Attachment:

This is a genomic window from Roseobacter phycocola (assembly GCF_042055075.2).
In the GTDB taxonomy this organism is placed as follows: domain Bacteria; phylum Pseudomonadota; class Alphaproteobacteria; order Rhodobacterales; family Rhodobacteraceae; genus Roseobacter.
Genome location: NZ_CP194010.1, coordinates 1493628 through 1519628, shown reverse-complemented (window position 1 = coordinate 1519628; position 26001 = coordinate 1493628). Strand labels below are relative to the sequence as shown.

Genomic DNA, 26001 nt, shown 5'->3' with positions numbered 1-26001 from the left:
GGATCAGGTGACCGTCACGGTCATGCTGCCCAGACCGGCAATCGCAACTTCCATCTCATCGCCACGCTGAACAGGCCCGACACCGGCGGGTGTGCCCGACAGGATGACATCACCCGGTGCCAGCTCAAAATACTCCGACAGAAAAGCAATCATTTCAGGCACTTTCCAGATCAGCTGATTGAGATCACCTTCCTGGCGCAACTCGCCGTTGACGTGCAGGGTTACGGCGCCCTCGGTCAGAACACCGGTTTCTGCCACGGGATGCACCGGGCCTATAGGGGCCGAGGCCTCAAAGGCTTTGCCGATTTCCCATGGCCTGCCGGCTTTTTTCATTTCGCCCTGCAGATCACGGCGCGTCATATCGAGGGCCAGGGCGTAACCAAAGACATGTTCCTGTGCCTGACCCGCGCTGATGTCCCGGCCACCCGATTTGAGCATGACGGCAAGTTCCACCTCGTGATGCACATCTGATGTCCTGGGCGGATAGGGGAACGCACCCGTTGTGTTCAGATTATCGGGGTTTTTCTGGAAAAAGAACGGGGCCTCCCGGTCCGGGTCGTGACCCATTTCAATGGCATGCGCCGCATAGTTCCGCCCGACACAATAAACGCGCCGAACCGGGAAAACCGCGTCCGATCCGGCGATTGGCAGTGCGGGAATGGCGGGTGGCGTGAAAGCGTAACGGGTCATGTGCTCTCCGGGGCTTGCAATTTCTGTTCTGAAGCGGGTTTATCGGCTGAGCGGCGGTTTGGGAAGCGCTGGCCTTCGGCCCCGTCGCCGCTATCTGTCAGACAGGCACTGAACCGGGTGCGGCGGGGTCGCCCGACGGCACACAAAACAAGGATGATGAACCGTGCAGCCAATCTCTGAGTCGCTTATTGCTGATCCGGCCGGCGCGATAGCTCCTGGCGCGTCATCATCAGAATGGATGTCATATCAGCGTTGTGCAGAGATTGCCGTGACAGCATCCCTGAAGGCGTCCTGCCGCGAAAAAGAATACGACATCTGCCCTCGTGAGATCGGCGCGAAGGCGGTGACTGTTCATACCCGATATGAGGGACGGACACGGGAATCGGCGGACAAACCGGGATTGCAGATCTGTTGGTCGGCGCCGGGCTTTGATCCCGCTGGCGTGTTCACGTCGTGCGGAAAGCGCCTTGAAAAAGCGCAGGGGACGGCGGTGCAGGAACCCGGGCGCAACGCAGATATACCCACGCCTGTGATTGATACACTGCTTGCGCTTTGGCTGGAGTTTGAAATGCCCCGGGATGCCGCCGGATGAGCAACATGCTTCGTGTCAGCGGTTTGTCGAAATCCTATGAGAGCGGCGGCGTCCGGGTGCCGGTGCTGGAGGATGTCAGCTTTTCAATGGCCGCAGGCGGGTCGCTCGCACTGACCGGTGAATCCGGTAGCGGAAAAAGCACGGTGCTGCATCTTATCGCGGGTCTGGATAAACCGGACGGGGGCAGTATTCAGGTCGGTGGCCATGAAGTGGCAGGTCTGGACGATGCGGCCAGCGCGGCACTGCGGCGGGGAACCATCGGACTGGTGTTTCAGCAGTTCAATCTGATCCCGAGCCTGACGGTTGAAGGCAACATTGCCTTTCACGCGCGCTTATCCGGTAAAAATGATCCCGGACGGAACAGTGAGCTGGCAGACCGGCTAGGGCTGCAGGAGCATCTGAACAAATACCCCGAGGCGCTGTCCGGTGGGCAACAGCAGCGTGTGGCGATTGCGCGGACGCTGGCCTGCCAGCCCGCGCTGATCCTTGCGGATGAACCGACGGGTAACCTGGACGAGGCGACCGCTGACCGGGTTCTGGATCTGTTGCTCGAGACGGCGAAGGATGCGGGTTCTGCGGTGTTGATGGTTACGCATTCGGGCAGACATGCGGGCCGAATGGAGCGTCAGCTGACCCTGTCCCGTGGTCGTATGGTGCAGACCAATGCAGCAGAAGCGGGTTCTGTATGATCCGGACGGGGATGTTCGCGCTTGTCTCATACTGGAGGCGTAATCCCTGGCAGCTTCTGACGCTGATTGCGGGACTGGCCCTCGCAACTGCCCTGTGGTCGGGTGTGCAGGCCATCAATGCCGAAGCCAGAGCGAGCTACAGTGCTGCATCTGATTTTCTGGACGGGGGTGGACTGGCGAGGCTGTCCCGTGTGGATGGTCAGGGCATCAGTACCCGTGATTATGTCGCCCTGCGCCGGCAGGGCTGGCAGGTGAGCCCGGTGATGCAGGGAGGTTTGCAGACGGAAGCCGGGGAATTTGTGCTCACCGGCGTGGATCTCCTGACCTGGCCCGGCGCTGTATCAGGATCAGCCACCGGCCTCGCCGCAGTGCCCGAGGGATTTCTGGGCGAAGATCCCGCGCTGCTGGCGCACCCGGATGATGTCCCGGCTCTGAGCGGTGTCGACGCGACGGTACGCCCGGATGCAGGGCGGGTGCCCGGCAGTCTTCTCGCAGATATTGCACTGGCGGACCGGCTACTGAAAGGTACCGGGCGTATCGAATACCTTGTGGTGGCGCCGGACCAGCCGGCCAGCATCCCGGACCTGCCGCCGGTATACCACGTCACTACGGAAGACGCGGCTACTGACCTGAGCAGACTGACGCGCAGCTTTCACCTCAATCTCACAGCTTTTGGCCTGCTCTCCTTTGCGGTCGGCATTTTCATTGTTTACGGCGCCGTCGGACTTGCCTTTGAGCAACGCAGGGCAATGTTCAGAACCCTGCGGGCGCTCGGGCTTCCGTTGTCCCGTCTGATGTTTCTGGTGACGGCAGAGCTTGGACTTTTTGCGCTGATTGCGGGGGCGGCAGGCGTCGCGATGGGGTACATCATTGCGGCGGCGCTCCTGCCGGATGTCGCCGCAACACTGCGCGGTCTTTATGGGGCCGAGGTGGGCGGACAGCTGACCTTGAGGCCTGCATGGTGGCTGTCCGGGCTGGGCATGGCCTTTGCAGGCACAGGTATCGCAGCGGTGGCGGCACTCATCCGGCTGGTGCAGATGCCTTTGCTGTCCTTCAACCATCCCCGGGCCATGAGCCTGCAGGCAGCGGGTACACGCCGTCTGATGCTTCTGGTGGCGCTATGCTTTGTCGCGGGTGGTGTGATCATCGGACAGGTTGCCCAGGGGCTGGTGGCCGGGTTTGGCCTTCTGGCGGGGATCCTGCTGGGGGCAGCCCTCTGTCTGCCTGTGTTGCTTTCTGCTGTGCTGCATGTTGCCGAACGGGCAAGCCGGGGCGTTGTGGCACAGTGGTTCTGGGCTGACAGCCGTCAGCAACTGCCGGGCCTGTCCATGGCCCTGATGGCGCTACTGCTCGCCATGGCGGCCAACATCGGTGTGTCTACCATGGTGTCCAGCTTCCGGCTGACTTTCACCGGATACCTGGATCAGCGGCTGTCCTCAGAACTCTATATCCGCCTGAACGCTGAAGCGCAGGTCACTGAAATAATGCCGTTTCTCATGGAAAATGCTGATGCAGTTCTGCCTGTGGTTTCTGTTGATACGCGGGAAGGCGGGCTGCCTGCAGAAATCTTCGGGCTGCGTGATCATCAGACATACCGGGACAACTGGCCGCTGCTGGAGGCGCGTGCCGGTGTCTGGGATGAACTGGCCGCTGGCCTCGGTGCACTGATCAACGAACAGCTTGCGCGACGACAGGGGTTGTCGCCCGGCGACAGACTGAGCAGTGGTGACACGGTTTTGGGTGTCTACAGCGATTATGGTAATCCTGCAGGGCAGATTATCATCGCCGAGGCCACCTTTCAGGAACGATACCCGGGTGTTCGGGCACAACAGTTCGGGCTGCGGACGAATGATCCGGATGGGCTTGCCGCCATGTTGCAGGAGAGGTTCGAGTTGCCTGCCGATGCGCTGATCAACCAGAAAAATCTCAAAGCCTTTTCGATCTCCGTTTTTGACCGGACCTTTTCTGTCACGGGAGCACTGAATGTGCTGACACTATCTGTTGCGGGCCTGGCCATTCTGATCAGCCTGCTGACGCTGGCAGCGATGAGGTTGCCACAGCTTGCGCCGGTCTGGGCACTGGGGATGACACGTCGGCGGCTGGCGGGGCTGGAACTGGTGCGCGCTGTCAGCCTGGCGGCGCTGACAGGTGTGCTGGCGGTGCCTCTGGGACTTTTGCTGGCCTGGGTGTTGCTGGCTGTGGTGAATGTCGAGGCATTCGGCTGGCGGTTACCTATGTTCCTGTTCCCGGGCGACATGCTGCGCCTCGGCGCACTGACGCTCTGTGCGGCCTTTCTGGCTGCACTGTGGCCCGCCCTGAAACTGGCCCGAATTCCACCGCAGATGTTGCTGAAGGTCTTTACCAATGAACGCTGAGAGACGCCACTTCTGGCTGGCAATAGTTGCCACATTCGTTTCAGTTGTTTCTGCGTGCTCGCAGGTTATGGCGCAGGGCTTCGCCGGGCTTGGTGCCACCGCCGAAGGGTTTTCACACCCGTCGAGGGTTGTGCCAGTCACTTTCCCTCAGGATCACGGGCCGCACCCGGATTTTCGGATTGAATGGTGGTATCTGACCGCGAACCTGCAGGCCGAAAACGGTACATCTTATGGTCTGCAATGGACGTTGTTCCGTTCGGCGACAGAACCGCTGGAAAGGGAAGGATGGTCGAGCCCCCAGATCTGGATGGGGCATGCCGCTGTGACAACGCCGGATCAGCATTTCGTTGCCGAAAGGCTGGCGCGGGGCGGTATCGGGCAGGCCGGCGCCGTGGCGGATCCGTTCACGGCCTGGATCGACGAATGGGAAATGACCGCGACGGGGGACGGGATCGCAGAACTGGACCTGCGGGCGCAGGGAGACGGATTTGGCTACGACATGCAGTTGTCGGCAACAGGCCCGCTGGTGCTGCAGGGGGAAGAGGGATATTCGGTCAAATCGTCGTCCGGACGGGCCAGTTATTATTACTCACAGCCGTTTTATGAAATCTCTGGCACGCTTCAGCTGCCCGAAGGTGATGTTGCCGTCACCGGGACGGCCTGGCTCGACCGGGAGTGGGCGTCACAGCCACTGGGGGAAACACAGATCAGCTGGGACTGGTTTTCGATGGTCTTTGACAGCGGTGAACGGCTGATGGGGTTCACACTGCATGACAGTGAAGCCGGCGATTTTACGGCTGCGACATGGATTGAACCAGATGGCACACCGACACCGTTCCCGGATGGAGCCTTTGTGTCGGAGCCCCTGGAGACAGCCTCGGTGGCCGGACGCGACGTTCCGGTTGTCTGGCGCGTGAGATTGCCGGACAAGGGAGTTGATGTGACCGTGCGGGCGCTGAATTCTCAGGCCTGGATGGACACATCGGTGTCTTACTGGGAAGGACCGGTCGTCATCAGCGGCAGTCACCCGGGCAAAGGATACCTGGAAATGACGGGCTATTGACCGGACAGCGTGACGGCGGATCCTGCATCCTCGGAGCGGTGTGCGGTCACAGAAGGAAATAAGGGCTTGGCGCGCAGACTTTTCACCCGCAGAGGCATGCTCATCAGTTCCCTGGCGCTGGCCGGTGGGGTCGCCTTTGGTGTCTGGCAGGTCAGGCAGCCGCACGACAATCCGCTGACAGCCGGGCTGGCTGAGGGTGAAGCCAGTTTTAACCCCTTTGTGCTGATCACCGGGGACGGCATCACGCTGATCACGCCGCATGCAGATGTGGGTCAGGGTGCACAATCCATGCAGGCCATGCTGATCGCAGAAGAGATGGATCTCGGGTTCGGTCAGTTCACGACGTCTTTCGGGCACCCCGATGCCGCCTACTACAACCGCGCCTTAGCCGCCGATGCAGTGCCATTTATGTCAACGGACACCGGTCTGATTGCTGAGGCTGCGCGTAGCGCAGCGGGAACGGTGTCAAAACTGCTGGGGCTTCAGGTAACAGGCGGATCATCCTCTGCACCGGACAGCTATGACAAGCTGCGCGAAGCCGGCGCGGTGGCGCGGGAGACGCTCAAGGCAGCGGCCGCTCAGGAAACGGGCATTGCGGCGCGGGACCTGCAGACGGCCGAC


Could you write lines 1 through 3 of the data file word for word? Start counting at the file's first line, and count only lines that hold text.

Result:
This is a genomic window from Roseobacter phycocola (assembly GCF_042055075.2).
In the GTDB taxonomy this organism is placed as follows: domain Bacteria; phylum Pseudomonadota; class Alphaproteobacteria; order Rhodobacterales; family Rhodobacteraceae; genus Roseobacter.
Genome location: NZ_CP194010.1, coordinates 1493628 through 1519628, shown reverse-complemented (window position 1 = coordinate 1519628; position 26001 = coordinate 1493628). Strand labels below are relative to the sequence as shown.